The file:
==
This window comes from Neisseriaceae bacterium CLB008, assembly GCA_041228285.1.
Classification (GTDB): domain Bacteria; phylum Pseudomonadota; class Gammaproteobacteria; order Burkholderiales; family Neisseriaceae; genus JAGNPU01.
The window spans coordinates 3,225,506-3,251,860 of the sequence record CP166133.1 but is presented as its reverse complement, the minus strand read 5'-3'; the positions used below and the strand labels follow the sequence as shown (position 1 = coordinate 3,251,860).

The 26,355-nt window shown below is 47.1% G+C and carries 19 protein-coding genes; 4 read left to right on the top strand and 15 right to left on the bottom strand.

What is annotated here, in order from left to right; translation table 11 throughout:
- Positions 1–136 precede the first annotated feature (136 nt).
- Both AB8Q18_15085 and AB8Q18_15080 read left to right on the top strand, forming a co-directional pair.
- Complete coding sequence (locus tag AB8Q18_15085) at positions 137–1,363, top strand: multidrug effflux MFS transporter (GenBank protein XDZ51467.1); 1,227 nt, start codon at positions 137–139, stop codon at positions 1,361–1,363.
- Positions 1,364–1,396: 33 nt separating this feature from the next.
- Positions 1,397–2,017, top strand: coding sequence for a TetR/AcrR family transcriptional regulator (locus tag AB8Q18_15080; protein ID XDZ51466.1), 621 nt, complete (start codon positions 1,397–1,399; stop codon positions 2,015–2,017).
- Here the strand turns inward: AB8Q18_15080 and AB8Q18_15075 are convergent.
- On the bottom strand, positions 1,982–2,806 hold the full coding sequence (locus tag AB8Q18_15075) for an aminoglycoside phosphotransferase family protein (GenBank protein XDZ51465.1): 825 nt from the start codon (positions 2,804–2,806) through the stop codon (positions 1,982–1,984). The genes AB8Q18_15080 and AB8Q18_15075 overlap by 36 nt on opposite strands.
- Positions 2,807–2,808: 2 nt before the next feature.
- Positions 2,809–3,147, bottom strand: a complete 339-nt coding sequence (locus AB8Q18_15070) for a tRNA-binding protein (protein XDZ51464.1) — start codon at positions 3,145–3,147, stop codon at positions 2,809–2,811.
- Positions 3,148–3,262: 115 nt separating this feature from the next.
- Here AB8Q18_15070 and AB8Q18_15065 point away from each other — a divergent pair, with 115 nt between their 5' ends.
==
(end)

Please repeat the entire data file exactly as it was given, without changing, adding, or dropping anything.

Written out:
This window comes from Neisseriaceae bacterium CLB008, assembly GCA_041228285.1.
Classification (GTDB): domain Bacteria; phylum Pseudomonadota; class Gammaproteobacteria; order Burkholderiales; family Neisseriaceae; genus JAGNPU01.
The window spans coordinates 3,225,506-3,251,860 of the sequence record CP166133.1 but is presented as its reverse complement, the minus strand read 5'-3'; the positions used below and the strand labels follow the sequence as shown (position 1 = coordinate 3,251,860).

The 26,355-nt window shown below is 47.1% G+C and carries 19 protein-coding genes; 4 read left to right on the top strand and 15 right to left on the bottom strand.

What is annotated here, in order from left to right; translation table 11 throughout:
- Positions 1–136 precede the first annotated feature (136 nt).
- Both AB8Q18_15085 and AB8Q18_15080 read left to right on the top strand, forming a co-directional pair.
- Complete coding sequence (locus tag AB8Q18_15085) at positions 137–1,363, top strand: multidrug effflux MFS transporter (GenBank protein XDZ51467.1); 1,227 nt, start codon at positions 137–139, stop codon at positions 1,361–1,363.
- Positions 1,364–1,396: 33 nt separating this feature from the next.
- Positions 1,397–2,017, top strand: coding sequence for a TetR/AcrR family transcriptional regulator (locus tag AB8Q18_15080; protein ID XDZ51466.1), 621 nt, complete (start codon positions 1,397–1,399; stop codon positions 2,015–2,017).
- Here the strand turns inward: AB8Q18_15080 and AB8Q18_15075 are convergent.
- On the bottom strand, positions 1,982–2,806 hold the full coding sequence (locus tag AB8Q18_15075) for an aminoglycoside phosphotransferase family protein (GenBank protein XDZ51465.1): 825 nt from the start codon (positions 2,804–2,806) through the stop codon (positions 1,982–1,984). The genes AB8Q18_15080 and AB8Q18_15075 overlap by 36 nt on opposite strands.
- Positions 2,807–2,808: 2 nt before the next feature.
- Positions 2,809–3,147, bottom strand: a complete 339-nt coding sequence (locus AB8Q18_15070) for a tRNA-binding protein (protein XDZ51464.1) — start codon at positions 3,145–3,147, stop codon at positions 2,809–2,811.
- Positions 3,148–3,262: 115 nt separating this feature from the next.
- Here AB8Q18_15070 and AB8Q18_15065 point away from each other — a divergent pair, with 115 nt between their 5' ends.